They are… the “friendlies”.
This is a story about groupies.
That got your attention. Don’t lie to yourself, you know it did. Anyway, groupie stories are fun, and should just about write themselves… if you’re a writer without a soul. Even more, if you’re a writer without a soul… who writes online. Online, where disembodied voices whisper… saying things you want to hear… just as long as you say them back in just the right way. Whispers that are never to be trusted, let alone believed… not when you crave honesty more desperately than your next orgasm. Truth isn’t something you should have to pay for any more than you should have to pay for sex. It should be expected, offered spontaneously and mutually and freely given, between those who supposedly share the deepest of bonds that could exist between consenting adults. The mutual inadequacy… the fear... the greatest joy…
No, not sex you perv… writing. This one’s about a different kind of groupie… The “friendly”.
And this is the story of three.
Those Who Know You Best
The one who knows you the best is, most likely, the one who reads you the least. For them, it doesn’t matter how good… or how bad… a writer you are. For them, it’s enough to know that you making it as a writer is a foregone conclusion… a given. The thought that you won’t never crosses their mind, like a lot of things about your writing never do. They know you, and because they know you, they already know what you know… that you’re a writer, whatever anybody says to the contrary. Their lack of compliments, comments, critiques, random encouragements, or any other words outside the day-to-day reality that “this is who you are” and “this is what you do” is irrelevant. You know it, they know you… therefore it must be true. You wish they would, once in a while, take notice of what you do, but it’s been so long that you’ve decided it’s probably best just to let it go. No point in ruining a friendship because you are so damn needy.
“Ain’t no thang,” you tell yourself. One day, you’ll forget all this. You won’t even remember the way you felt the first time you heard Marcus Mumford sing the words, “…you desired my attention, but denied my affections…” And you’ll never remember how stupid you feel on those days you think this way… or how often.
Those Who Know You Least
“...You ARE and ALWAYS WILL BE a writer my friend. I see many people call themselves writers who barely write and don't even have a tenth of the talent that you have. You have mad skill. You have the disease!”
Portion of a comment at the end of the It’s Always Friday version of The White Paint Chronicles (#0001)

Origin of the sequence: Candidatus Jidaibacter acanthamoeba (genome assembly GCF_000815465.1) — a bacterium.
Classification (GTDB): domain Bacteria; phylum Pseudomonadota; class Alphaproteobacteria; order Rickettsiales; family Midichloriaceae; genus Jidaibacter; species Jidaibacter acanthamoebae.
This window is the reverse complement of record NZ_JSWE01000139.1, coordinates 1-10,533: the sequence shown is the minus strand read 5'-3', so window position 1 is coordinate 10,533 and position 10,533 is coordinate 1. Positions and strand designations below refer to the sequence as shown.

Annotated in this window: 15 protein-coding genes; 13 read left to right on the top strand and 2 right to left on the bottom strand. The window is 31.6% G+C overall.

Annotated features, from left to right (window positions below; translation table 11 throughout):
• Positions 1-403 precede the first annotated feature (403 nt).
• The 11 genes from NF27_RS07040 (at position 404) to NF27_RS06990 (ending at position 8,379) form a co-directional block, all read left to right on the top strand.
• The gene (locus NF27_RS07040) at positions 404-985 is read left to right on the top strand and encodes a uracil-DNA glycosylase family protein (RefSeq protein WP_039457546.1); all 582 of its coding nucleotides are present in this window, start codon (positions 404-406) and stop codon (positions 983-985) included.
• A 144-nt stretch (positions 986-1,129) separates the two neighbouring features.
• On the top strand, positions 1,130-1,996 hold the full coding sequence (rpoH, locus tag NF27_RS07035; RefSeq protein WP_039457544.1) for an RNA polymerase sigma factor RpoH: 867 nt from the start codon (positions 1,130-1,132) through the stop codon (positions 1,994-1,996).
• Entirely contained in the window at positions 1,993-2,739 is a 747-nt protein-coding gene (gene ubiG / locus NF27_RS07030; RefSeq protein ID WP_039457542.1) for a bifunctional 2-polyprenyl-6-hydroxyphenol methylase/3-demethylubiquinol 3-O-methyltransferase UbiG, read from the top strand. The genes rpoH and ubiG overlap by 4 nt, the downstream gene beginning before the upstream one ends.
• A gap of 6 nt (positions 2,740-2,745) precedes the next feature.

So says the friend I’ve never met.
I don’t include the quote to make me feel better. I include the quote to say that someone who knows me least, and only through a few words on a page… the “through a glass, darkly” kind of friend… can deliver this kind of unsolicited bump to a writer’s often bruised ego just when the desperate need of it is greatest. Doubt, swallowed without hope, is the writer’s poison. When swallowed together, they… the doubt and the hope… fill the writer’s soul with every emotion, every word, required to write again.
The existence of the post you’re reading (#0002) is proof of that.
Better still, that those words came from someone who would not know me if we stood next to each other in a ten-deep line at Starbucks, makes the impact of their words all the deeper. And more lasting.
Those Who Know You Not At All
“Blog like no one’s reading.”
The other side of the coin. The encouragement that comes from no one will know.
I “met” Agnes by accident one day, surfing, on a site called Blog Catalog. “Picking and clicking” I call it. My blog is listed there, with uncountable thousands of other blogs. I’ve picked up some pageviews by being active on the boards there, and every so often, I spend a little time “picking and clicking” blogs to read… mostly in the hope that others will pick and click mine. A few months ago, I ran into Agnes’ Pages. It was artistic and very finished looking… way more “polished and professional” than most of the BC blogs. On the surface, it looked like a journal about a woman’s obsession with coffee and travel… which it is. But after noticing just how many comments each entry was getting (and I mean dozens), I decided I had to find out what the traffic jam below each post was all about. Turns out, the little blog that started out as random posts about ugly shoes and Starbucks Via drinks, had morphed into a personal journal about a young woman whose husband was dying of cancer.
I finished the entire blog, comments and all, in one night.
In among all the happy and the heartbreak, the hope and the hopelessness, one quiet line from one tiny little entry ran me over like a truck does rabbits on the highway,
“Blog like no one’s reading.”
Best words I ever read about writing… spoken by a “friendly” I’ll never know. Life, like writing, should be that simple.
Copyright © 2011 Bill Friday